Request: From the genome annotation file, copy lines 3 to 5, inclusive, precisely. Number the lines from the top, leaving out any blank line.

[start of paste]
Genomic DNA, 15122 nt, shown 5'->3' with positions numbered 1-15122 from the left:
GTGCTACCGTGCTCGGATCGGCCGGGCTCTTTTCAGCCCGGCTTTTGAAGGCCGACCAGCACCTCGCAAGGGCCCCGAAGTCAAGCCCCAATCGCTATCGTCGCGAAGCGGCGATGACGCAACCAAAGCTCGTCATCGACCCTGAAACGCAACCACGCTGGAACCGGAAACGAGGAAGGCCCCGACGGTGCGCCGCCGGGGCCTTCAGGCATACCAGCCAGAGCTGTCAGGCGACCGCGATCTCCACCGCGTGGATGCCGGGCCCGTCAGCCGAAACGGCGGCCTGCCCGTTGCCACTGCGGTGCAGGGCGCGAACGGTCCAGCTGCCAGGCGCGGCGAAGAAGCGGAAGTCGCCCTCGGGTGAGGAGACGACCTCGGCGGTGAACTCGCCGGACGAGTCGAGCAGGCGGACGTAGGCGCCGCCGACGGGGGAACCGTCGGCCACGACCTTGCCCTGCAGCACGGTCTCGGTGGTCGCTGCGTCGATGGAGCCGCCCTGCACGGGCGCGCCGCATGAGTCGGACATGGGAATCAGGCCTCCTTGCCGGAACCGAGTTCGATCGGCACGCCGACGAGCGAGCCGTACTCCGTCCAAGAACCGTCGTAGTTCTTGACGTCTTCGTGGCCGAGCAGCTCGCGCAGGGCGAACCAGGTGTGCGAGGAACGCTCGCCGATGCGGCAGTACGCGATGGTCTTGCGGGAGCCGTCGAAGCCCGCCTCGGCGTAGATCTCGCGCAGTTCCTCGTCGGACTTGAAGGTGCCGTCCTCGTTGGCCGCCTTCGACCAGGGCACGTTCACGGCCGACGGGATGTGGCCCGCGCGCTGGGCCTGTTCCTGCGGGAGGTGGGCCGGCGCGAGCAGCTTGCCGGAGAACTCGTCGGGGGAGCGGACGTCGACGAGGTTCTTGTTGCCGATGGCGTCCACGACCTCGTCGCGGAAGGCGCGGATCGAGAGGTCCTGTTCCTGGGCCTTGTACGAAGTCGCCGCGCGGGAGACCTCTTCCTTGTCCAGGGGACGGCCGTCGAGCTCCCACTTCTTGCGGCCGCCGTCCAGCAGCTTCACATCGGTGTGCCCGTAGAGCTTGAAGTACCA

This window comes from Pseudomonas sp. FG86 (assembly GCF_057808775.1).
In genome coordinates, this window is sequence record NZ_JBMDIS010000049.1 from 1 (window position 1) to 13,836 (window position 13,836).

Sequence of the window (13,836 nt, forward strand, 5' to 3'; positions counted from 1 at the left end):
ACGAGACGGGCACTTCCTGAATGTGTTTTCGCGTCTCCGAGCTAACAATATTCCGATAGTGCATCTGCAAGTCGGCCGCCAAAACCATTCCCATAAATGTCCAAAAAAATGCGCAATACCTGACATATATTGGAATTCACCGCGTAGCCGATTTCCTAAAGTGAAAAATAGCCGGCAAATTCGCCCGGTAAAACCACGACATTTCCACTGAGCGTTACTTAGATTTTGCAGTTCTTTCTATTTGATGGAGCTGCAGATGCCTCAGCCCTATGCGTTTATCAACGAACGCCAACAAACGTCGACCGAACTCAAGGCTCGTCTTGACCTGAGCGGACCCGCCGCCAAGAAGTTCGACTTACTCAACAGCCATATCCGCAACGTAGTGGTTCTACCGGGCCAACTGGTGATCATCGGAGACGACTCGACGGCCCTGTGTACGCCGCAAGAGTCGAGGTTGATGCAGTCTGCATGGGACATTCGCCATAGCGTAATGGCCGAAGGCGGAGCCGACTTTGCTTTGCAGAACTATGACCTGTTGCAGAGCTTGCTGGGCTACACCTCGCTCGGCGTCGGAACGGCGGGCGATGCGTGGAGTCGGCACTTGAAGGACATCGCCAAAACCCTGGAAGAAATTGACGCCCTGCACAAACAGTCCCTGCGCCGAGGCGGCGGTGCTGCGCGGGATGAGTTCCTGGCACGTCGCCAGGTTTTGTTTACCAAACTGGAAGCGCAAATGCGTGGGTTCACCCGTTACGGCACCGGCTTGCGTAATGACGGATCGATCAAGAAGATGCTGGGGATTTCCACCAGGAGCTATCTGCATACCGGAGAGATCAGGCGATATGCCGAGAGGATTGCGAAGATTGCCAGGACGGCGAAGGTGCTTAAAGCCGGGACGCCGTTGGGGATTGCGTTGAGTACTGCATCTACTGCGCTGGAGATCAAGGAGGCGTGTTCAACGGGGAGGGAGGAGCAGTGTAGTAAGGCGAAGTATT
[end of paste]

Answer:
This window comes from Pseudomonas sp. FG86 (assembly GCF_057808775.1).
In genome coordinates, this window is sequence record NZ_JBMDIS010000049.1 from 1 (window position 1) to 13,836 (window position 13,836).

Sequence of the window (13,836 nt, forward strand, 5' to 3'; positions counted from 1 at the left end):